Tuberculosis: una dinámica continua entre el pasado y el presente, para imaginar el futuro.
Cabello C, Felipe; New York Medical College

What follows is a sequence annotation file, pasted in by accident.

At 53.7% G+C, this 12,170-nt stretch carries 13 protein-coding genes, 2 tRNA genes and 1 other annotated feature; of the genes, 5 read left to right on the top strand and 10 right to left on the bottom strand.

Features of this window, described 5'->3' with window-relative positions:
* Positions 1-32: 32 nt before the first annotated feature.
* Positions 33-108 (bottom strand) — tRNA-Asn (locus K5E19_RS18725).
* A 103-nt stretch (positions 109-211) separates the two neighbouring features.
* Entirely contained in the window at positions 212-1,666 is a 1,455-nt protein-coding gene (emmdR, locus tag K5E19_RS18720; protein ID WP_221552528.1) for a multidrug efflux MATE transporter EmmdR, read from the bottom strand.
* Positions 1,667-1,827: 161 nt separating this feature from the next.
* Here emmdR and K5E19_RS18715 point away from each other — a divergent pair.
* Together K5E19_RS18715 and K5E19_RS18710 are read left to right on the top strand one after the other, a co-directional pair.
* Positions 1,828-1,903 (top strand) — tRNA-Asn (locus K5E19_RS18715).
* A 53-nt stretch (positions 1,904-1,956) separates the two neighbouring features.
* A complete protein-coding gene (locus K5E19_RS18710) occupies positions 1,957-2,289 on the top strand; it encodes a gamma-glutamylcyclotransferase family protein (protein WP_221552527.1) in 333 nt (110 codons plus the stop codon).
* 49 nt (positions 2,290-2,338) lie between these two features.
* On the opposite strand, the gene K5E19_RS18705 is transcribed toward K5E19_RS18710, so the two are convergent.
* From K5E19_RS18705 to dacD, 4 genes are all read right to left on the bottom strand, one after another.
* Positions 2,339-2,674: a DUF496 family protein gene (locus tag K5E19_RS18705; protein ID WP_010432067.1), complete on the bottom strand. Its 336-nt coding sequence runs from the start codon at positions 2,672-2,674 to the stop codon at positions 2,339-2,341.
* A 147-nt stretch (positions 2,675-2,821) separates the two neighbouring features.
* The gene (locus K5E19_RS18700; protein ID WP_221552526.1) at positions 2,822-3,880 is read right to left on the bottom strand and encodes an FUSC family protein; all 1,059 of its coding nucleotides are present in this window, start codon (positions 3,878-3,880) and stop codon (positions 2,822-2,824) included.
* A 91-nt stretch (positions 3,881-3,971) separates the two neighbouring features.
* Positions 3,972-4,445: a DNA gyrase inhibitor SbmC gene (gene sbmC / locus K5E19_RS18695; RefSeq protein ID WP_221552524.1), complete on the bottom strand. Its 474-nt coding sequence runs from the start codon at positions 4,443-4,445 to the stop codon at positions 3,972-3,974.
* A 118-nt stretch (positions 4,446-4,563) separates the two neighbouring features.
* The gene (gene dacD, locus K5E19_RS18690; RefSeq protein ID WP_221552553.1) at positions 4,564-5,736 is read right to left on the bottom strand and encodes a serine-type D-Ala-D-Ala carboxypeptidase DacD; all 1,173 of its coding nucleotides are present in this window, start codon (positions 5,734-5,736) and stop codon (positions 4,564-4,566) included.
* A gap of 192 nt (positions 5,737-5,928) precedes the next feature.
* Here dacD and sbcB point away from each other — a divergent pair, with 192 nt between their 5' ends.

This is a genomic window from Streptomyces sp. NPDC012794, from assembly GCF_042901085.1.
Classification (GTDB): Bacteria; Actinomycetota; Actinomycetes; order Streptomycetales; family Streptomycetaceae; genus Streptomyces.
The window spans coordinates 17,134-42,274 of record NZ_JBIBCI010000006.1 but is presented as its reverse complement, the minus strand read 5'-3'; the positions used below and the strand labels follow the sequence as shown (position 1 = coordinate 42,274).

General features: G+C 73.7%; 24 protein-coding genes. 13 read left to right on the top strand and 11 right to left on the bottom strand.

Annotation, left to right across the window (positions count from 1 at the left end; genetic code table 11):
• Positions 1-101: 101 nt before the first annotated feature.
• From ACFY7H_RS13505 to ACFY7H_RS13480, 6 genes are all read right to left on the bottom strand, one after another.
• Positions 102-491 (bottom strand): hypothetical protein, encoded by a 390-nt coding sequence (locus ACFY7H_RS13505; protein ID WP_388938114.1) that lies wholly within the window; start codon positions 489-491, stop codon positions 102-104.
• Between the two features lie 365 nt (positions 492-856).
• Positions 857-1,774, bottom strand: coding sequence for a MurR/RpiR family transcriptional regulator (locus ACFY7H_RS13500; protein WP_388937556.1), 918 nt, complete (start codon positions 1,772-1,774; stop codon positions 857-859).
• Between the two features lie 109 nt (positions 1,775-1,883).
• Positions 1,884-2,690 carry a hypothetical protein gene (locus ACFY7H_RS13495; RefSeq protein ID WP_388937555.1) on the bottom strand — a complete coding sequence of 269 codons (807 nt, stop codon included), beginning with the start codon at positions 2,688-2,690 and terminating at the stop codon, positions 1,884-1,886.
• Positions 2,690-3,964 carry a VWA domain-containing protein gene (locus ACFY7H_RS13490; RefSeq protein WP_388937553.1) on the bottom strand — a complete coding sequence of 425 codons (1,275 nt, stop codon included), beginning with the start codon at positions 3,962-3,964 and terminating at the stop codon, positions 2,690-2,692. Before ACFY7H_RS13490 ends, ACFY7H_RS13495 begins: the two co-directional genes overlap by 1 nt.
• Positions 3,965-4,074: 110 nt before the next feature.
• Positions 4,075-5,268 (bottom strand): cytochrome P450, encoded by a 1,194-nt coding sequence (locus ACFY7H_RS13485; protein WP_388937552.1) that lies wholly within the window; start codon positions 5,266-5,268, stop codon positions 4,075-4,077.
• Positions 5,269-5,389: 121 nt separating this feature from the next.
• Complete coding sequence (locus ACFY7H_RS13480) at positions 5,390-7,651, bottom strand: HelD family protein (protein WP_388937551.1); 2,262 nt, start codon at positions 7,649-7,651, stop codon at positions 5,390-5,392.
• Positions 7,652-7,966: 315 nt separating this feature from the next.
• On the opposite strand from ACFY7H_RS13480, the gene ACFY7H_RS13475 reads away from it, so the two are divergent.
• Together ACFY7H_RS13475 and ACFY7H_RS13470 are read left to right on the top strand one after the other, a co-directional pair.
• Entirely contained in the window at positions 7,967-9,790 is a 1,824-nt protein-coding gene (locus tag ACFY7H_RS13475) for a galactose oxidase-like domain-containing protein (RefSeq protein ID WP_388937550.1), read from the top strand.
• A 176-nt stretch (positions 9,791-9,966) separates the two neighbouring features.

Abstract Progress in understanding the biological processes that allow Mycobacterium tuberculosis to be a successful parasite have accelerated in the last twenty years. This progress has been stimulated by the return of tuberculosis (TB) as an important disease in industrialized countries, by its increase in emergent nations in the tail of population increases and poverty and by the spread of multiple drug resistant (MDR) and extensively drug resistant (XDR) M. tuberculosis as a result of treatment failures. Progress on M. tuberculosis biology has also been fueled by advances in microbiology and molecular biology, including molecular genetics, genomics, proteomics and in in vitro and in vivo models of infection. The study of latency or dormancy, a phenomenon central to understanding the persistence of M. tuberculosis and the development of TB in individuals, its spread in human populations and the emergence of antibiotic-resistant/tolerant organisms, has been preferred target of researchers in this area. In this manner, factors that trigger M. tuberculosis latency (e. g., hypoxia, nutrient starvation, NO exposure) have been characterized and the metabolic shifts to host lipid utilization, tolerance to antimicrobials and resistance to host immune mechanisms involved in latency have been determined. Similarly, genetic changes and the resulting antimicrobial mechanisms mediating the MDR and XDR states have been characterized and potential new vaccines that avoid reactivation from latency and infection are being developed. Despite this progress, and given the fact that effective anti tuberculosis therapy was developed and first introduced clinically at the end of the 1940s, there are now more cases of latent and active TB worldwide than ever before. This reinforces the concept of TB as a bacterial disease with strong social and economical determinants which are presently stimulating increased transmission in many human groups, undermining diagnostics, treatment and prevention. It suggests that in a scenario of global economical crisis the struggle against TB will be weakened, unless efforts are included to alleviate poverty, decrease economic inequality, improve public health and allow democracy and political organization. Words: 328